The Independence of the Judiciary: A Social Priority in Lebanon

2015-05-12    |   

Since its inception, The Legal Agenda has dedicated the bulk of its resources and capacities to enhance the independence of the judiciary. The Legal Agenda’s approach is derived from its conviction in two things: the importance of judicial independence in a divided society; and, the [need to address] the development of a culture of interference, violation, and dependency in the judiciary that has affected its independence to a great degree – especially since the end of the civil war (1975-1991). While the sectarian system was purportedly designed in the 1920s to provide reassurance to citizens and to bring them together in order to develop a civil life free from fear and need, it has turned into a system of polarization (the rule of the zu‘ama) which aims to frame all citizens within networks of interests whose leading members dominate the entire public life.


As a result of this diagnosis, one of the most prominent requirements for the reconstruction of the state is the disengagement between the judiciary and the polarizing ruling authorities. Regardless of how political power is shared, protecting citizens’ rights and freedoms requires that the judiciary remain outside the sphere of such power sharing. The judiciary should remain a public space where all citizens feel reassured and enjoy their fundamental rights, without having to be affiliated with a particular leader.


Based on its diagnosis of the Lebanese situation, The Legal Agenda has developed its work mechanisms aimed at resisting and changing this situation. To this end, The Legal Agenda has worked with its partners, the International Commission of Jurists (ICJ) and the International Institute of Higher Studies in Criminal Sciences (ISISC), to develop and work – as part of this project – on three courses of action.


Media and Research: Monitoring Forms of Interference in the Judiciary, Understanding and Analyzing Them

This is a much needed course of action. Putting an end to interference in the judiciary that violates the rights of judges and litigants, requires readiness and persistence in monitoring the different aspects of this interference, as well as its forms and risks. It also requires competence and in-depth knowledge of the judicial system and its activity, and most importantly the capacity to properly develop problematics relating to judicial independence and the principles of fair trial. In this regard, it should be noted that the establishment of The Legal Agenda as a specialized research and media project had originated from our belief in the need to promote transparency, follow-up, and the monitoring of judicial affairs in accordance with high professional standards.


To this end, the project aims to draft a comprehensive report on the judiciary’s situation, and the most prominent issues hindering its independence by employing a scientific methodology based on available documentation and archives, as well as interviews with individuals who witnessed important events in the palaces of justice. We hope to complete this report by the end of 2015, which will furnish us with major research material for the reforms that we will propose in the following two years.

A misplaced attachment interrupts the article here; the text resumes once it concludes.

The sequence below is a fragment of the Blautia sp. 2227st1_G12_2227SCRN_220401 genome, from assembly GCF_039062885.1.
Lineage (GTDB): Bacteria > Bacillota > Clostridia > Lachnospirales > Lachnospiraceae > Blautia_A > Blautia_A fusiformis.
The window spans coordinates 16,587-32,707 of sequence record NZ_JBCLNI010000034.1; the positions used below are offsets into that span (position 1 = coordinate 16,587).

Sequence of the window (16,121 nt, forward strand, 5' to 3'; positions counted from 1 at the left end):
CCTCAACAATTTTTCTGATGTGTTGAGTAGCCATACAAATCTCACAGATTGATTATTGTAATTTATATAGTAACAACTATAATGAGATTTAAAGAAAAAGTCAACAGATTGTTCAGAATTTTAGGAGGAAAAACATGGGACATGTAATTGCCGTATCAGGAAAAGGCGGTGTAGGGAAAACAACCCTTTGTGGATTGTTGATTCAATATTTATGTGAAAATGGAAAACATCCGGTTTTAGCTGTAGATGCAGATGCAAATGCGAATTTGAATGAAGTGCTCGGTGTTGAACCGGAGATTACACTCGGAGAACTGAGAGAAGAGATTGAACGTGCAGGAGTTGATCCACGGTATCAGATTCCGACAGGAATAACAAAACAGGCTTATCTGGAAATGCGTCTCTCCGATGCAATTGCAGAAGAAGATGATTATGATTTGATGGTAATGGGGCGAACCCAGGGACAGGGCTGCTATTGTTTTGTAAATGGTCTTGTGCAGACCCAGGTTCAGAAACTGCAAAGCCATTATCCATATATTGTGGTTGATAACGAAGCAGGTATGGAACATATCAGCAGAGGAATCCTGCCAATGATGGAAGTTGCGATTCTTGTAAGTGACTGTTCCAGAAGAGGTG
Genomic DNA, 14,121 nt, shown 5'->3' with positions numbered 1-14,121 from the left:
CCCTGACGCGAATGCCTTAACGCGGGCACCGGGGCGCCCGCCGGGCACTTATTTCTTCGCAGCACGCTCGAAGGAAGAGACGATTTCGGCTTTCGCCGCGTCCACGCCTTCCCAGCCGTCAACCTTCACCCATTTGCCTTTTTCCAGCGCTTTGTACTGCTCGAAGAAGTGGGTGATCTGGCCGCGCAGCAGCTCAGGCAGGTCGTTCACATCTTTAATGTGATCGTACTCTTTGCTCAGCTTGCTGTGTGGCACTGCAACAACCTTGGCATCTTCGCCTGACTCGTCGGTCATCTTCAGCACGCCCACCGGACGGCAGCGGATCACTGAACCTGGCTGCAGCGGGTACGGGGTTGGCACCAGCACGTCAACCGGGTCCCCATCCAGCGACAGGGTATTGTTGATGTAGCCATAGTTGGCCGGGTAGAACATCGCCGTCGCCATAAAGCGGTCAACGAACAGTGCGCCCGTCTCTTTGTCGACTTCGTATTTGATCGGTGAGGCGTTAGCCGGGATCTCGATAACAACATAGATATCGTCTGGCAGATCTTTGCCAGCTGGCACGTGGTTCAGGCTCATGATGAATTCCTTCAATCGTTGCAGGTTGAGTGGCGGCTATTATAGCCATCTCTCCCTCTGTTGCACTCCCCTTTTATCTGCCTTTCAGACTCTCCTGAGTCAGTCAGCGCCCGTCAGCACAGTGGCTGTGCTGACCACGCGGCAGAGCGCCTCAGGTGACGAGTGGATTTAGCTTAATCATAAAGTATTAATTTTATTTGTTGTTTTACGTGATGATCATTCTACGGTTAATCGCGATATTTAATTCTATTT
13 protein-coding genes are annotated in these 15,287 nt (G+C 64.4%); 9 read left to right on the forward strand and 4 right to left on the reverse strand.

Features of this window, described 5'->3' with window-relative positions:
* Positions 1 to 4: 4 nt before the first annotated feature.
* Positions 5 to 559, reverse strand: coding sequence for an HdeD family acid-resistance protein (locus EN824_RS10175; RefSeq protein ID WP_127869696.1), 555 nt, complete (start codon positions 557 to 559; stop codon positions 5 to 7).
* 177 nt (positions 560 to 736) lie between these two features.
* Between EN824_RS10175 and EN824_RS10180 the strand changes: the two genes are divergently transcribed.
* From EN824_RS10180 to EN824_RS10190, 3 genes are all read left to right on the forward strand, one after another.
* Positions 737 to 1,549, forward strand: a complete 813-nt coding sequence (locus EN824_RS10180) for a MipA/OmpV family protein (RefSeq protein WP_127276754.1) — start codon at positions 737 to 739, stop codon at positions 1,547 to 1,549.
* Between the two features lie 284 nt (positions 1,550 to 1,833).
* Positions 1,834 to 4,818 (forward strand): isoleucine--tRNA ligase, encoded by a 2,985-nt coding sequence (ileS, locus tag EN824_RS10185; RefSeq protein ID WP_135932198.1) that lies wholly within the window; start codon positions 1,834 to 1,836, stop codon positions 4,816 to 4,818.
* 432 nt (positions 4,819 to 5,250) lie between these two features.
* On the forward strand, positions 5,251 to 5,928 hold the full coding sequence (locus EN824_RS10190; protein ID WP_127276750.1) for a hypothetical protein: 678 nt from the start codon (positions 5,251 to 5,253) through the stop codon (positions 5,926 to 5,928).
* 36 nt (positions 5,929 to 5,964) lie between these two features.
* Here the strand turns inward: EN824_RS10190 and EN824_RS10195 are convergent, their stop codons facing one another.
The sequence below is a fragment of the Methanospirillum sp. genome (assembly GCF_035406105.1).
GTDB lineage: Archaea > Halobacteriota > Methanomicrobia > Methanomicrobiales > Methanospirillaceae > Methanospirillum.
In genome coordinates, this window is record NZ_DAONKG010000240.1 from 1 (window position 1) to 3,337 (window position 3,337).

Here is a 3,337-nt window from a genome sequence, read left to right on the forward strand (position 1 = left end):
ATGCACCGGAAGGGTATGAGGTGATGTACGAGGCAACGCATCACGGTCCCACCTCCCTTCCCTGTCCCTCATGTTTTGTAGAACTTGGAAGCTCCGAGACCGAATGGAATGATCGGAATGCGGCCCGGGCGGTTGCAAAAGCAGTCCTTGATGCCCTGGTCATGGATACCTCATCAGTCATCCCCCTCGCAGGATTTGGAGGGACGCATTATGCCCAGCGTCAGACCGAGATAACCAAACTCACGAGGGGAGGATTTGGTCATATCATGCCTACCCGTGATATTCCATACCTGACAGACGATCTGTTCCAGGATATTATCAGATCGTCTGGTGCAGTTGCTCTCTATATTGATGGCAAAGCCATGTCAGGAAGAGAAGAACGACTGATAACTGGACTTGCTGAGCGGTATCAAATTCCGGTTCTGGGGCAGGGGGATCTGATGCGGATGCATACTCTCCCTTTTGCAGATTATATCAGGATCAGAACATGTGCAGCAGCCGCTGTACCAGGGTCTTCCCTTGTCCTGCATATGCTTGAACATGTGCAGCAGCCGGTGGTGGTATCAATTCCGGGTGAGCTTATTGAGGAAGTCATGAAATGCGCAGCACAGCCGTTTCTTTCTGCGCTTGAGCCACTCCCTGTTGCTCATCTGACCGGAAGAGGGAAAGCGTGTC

Under the same project, we are also working on establishing “a regional center for judicial studies and policies”. We hope this center will operate in coordination with the Institute of Judicial Studies, and will provide research material for judges and trainees and all those interested in judicial affairs, including media personnel who wish to specialize in judicial affairs.


Social Action: Enhancing Judicial Activism [Harak] and Other Forms Surrounding Judicial Matters to Strengthen the Judiciary’s Social Status

During the years of its work, The Legal Agenda has supported movements advocating for the independence of the judiciary or [the enhancement] of its social status, thereby giving great importance to working with judges, since we believe that judicial reform must begin with the independence of the judges who must be partners, not just recipients, in the making of such reform. Thus, the project supports the reformist trends within the judiciary, most prominently those aiming to form professional democratic judicial groups, like the judicial studies seminar which was formed by pioneering judges in the period 1969-1972. This creates solidarity between judges and strengthens the safeguards against any interference, control, or sectarianization. We also support reformist trends aiming to activate participation within the courts’ general assemblies. In this regard, the formation of the advisory committees recently established by the Supreme Judicial Council shall mark the beginning of such an endeavor [activating participation].


Within this course of action, the project aims to highlight the significance of resorting to the judiciary on important social issues, especially those that collide with the barriers of political interests. This is what we call strategic litigation, i.e., litigation designed to change a practice that violates the law, or to uphold a basic right through the judiciary. Referring these social issues to the judiciary shall reflect positively on its perception of its own role, along with the citizens’ perception of it. One of the most recent and notable initiatives in this regard was made by politicians who filed a lawsuit to the State Council, calling for the issuance of a public budget after 10 years of tragic delay as a means of restoring public order.